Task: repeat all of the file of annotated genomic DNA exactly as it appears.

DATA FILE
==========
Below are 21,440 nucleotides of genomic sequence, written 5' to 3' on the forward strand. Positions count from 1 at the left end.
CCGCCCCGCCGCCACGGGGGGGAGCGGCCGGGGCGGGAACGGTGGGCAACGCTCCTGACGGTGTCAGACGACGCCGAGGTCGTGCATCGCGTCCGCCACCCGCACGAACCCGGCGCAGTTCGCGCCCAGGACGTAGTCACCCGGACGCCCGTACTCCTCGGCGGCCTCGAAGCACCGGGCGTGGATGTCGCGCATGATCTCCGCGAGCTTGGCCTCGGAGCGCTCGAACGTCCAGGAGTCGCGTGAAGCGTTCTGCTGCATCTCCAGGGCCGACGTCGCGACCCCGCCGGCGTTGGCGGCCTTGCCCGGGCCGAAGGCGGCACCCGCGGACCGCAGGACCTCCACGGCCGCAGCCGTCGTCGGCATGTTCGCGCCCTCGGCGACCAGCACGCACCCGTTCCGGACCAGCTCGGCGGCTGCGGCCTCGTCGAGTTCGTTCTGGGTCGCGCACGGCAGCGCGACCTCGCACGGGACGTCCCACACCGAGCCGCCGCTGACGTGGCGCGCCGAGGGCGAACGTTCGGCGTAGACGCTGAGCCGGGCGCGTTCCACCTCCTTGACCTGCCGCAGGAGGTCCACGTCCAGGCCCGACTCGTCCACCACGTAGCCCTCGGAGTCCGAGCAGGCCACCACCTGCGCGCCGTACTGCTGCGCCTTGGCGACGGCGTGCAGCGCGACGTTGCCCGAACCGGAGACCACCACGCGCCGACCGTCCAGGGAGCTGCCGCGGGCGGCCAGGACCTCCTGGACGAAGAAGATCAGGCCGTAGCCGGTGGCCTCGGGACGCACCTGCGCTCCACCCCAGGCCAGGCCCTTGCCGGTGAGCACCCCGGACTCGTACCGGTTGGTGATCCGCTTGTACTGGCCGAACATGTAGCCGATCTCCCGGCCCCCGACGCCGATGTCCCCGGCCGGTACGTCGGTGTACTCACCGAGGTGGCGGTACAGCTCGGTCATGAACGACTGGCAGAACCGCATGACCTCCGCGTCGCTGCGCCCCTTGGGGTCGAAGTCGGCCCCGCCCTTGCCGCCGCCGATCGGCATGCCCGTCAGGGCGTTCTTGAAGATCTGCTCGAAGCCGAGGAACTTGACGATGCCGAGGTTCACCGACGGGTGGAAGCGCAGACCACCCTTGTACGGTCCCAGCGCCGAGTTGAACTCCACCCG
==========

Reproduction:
Below are 21,440 nucleotides of genomic sequence, written 5' to 3' on the forward strand. Positions count from 1 at the left end.
CCGCCCCGCCGCCACGGGGGGGAGCGGCCGGGGCGGGAACGGTGGGCAACGCTCCTGACGGTGTCAGACGACGCCGAGGTCGTGCATCGCGTCCGCCACCCGCACGAACCCGGCGCAGTTCGCGCCCAGGACGTAGTCACCCGGACGCCCGTACTCCTCGGCGGCCTCGAAGCACCGGGCGTGGATGTCGCGCATGATCTCCGCGAGCTTGGCCTCGGAGCGCTCGAACGTCCAGGAGTCGCGTGAAGCGTTCTGCTGCATCTCCAGGGCCGACGTCGCGACCCCGCCGGCGTTGGCGGCCTTGCCCGGGCCGAAGGCGGCACCCGCGGACCGCAGGACCTCCACGGCCGCAGCCGTCGTCGGCATGTTCGCGCCCTCGGCGACCAGCACGCACCCGTTCCGGACCAGCTCGGCGGCTGCGGCCTCGTCGAGTTCGTTCTGGGTCGCGCACGGCAGCGCGACCTCGCACGGGACGTCCCACACCGAGCCGCCGCTGACGTGGCGCGCCGAGGGCGAACGTTCGGCGTAGACGCTGAGCCGGGCGCGTTCCACCTCCTTGACCTGCCGCAGGAGGTCCACGTCCAGGCCCGACTCGTCCACCACGTAGCCCTCGGAGTCCGAGCAGGCCACCACCTGCGCGCCGTACTGCTGCGCCTTGGCGACGGCGTGCAGCGCGACGTTGCCCGAACCGGAGACCACCACGCGCCGACCGTCCAGGGAGCTGCCGCGGGCGGCCAGGACCTCCTGGACGAAGAAGATCAGGCCGTAGCCGGTGGCCTCGGGACGCACCTGCGCTCCACCCCAGGCCAGGCCCTTGCCGGTGAGCACCCCGGACTCGTACCGGTTGGTGATCCGCTTGTACTGGCCGAACATGTAGCCGATCTCCCGGCCCCCGACGCCGATGTCCCCGGCCGGTACGTCGGTGTACTCACCGAGGTGGCGGTACAGCTCGGTCATGAACGACTGGCAGAACCGCATGACCTCCGCGTCGCTGCGCCCCTTGGGGTCGAAGTCGGCCCCGCCCTTGCCGCCGCCGATCGGCATGCCCGTCAGGGCGTTCTTGAAGATCTGCTCGAAGCCGAGGAACTTGACGATGCCGAGGTTCACCGACGGGTGGAAGCGCAGACCACCCTTGTACGGTCCCAGCGCCGAGTTGAACTCCACCCG